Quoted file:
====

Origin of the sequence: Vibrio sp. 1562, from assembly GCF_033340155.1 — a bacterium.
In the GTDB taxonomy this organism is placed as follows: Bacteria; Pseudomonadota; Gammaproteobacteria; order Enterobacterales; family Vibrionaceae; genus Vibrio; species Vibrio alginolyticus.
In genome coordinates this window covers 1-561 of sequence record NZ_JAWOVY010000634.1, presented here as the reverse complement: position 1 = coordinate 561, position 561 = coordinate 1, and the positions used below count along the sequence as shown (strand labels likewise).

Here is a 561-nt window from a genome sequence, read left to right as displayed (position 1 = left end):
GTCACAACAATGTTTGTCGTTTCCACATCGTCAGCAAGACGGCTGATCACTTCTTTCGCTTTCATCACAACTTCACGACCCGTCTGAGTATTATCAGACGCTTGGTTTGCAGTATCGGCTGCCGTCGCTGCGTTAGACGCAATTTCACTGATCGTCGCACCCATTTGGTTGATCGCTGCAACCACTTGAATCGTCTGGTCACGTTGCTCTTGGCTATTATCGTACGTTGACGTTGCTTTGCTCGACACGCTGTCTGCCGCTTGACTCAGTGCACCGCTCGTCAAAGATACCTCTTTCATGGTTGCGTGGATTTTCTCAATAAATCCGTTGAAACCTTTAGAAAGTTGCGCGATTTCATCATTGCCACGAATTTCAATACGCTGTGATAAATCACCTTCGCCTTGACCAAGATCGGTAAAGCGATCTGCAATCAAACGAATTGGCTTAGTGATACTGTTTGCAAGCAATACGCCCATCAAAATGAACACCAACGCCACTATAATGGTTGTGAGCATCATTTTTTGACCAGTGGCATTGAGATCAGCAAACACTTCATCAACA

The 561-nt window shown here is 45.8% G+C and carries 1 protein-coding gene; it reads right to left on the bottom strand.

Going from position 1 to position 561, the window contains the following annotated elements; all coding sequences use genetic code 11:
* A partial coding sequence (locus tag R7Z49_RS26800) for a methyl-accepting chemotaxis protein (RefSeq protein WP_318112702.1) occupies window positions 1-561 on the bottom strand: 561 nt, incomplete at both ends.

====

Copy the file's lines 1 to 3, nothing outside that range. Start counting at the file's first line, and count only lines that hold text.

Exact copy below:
Origin of the sequence: Vibrio sp. 1562, from assembly GCF_033340155.1 — a bacterium.
In the GTDB taxonomy this organism is placed as follows: Bacteria; Pseudomonadota; Gammaproteobacteria; order Enterobacterales; family Vibrionaceae; genus Vibrio; species Vibrio alginolyticus.
In genome coordinates this window covers 1-561 of sequence record NZ_JAWOVY010000634.1, presented here as the reverse complement: position 1 = coordinate 561, position 561 = coordinate 1, and the positions used below count along the sequence as shown (strand labels likewise).